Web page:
Kristin Anderson has a story

Coleman Armes

Staff Writer

Steve Hartman, a reporter for CBS, once did a series called “Everyone Has A Story” where he would travel around the United States to different towns, find a phonebook, pick a random name from that phonebook, interview the person and film their story. I decided to bring this to Coppell High School. I went to the school directory and randomly opened to a page and picked a name.

Kristin Anderson has a story.

Anderson, a freshman at CHS, already has a very busy schedule and is involved with activities she believes are important. After doing gymnastics for eight years at Everybody Fits, Anderson decided it was too time consuming. Anderson quit the sport in eighth grade and decided to focus on something new.

When tryouts for freshmen cheerleading came up, Anderson thought she might as well give it a try since she already possessed the tumbling skills needed. She was right. Anderson made the team and is one of the few freshmen cheerleaders this year. Over the year she has made a good impression on her teammates and coaches.

“Kristin doesn’t say much but when she does she keeps the team entertained with her dry sense of humor. It seems like every time she opens her mouth something hilarious comes out,” freshmen cheer coach Britne Lambert said. “She is very mature for her age too.”

This was not the only new activity Anderson tried this year, though. Anderson is also a member of EMAC Academy, which she says she enjoys except for the fact that her classes are with the same twenty people. Anderson also tried pole vault for the first time this year. She said it was a great first-time experience and that she looks forward to it next year.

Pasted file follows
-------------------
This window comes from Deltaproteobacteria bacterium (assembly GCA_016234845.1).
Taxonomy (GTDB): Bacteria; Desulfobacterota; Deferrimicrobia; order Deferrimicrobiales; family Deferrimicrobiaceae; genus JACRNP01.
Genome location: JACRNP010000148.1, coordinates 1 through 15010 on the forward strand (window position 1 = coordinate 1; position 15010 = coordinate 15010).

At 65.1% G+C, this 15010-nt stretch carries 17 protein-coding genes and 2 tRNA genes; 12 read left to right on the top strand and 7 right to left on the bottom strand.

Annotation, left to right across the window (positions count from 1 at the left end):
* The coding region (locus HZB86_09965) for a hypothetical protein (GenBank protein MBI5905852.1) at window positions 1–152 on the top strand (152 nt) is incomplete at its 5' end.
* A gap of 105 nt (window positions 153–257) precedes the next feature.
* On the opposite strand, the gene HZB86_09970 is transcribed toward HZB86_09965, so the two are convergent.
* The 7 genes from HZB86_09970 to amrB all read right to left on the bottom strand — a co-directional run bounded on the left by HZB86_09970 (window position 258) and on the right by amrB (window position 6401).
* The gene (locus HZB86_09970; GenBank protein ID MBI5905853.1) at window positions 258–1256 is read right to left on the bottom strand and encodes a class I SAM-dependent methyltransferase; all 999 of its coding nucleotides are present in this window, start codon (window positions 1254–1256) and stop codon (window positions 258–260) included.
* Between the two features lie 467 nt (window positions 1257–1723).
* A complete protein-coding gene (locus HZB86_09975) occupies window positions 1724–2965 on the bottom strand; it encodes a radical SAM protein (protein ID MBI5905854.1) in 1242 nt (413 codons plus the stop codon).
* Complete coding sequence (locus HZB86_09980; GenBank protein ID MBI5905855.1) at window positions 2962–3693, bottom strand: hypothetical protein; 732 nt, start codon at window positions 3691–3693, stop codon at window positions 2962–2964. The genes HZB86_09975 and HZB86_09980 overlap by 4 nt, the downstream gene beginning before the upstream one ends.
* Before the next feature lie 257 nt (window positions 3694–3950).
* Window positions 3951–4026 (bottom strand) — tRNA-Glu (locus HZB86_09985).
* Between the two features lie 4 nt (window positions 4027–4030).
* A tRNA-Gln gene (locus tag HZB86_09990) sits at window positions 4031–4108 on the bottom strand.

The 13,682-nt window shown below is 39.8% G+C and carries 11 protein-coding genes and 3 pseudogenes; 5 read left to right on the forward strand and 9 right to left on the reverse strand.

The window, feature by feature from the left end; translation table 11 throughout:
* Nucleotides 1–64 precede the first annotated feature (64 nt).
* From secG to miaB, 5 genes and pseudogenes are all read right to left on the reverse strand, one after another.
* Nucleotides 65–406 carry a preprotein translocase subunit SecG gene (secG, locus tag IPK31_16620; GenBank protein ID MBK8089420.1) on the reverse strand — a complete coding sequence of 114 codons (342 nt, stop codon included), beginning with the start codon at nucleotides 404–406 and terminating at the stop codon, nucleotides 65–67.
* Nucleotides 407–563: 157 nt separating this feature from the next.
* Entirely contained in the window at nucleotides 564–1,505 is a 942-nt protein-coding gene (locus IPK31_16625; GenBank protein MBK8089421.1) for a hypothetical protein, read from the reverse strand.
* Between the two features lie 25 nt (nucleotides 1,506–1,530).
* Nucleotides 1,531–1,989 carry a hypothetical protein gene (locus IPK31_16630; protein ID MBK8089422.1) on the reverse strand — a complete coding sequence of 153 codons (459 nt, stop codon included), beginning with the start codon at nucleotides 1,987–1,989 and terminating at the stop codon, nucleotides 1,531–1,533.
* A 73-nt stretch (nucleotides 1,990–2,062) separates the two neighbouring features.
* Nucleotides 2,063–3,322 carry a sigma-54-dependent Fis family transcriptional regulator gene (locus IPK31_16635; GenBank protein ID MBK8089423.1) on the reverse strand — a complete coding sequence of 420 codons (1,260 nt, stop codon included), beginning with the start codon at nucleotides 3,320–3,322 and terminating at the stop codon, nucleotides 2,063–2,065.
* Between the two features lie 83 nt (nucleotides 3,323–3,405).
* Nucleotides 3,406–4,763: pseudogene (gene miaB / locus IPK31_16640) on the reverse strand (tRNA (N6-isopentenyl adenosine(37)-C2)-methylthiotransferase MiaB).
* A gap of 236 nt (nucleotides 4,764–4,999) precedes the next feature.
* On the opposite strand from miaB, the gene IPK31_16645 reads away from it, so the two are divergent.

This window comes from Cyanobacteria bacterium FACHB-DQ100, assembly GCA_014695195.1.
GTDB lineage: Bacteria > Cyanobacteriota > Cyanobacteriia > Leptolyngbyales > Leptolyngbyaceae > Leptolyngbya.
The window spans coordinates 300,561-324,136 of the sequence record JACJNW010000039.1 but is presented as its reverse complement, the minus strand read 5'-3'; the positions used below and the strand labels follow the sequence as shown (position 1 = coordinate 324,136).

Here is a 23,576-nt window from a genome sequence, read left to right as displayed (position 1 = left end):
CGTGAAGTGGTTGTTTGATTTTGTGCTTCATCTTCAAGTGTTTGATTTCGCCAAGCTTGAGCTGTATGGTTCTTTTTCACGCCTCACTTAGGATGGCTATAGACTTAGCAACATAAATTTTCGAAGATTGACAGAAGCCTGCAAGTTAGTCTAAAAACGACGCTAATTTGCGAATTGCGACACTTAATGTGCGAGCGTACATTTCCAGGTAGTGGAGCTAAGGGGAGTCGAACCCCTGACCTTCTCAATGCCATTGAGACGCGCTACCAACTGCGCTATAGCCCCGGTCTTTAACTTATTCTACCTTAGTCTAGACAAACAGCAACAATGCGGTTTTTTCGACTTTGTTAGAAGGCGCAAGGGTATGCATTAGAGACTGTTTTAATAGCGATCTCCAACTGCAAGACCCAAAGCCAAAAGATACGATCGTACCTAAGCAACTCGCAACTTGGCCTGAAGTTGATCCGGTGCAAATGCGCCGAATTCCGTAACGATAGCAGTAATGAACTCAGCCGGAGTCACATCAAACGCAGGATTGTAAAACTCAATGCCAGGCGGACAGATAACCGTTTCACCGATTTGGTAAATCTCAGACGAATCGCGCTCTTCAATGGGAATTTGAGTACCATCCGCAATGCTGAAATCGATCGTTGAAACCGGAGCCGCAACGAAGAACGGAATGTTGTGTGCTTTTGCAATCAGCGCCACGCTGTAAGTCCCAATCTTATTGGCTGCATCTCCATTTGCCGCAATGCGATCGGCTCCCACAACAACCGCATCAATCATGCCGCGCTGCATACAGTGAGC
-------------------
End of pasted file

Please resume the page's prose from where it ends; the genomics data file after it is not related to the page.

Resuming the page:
Of all the things Anderson takes part in, there seems to be one thing she is really passionate about: her church. Anderson first attended Fellowship Bible Church in second grade and has been attached ever since.

Anderson’s dad was Catholic and her mom Greek Orthodox. For the first part of her life Anderson went to a Greek Orthodox Church. Anderson says she was not happy going there due to the fact that it was an hour away and Greek was spoken which, she could not understand. She also mentioned that it was tough because crossing your legs during the service was considered suggestive.

Soon her parents decided that this church was not the best fit and wanted to try out a new church. This was when they decided on Fellowship Church in Grapevine. Since it was a non-denominational Bible based church it was a good compromise for the two parents. This compromise has worked out very well for Anderson.

Every Sunday Anderson helps lead the children’s group. She has a good reason for doing this too.

“Helping out with the kid’s ministries is something I believe is very important because the kids are so young and have their whole lives ahead of them,” Anderson said. “I know for a while in my life I didn’t choose the best friends and I have also been through other situations they will face. Through helping I can teach them from my experiences and be a positive influence in these kid’s lives.”

One of her best friends, freshman Amy Ammouri, who also attends The Mix, Fellowship’s Wednesday night youth service with Anderson, has taken notice of Anderson’s caring ways.

“Kristin cares about others and really puts others before herself,” Ammouri said. “I know she has a huge impact on those kids.”

Anderson also enjoyed going on mission trips with Fellowship to Corpus Christi and Galveston where she helped victims of Hurricane Rita. She also went on church retreats to Allaso Ranch.

As for the future Anderson plans on continuing being involved with her church, cheer and pole vault. She is also looking forward to joining KCBY next year. As for the distant future Anderson is not exactly sure but says she is interested in working with animals and caring for them.

Overall Anderson is a very involved person that truly cares for others. Her story is filled with examples of this and people that know her well can back this up. It is good to know that someone this young can still have a huge, positive impact on people’s lives.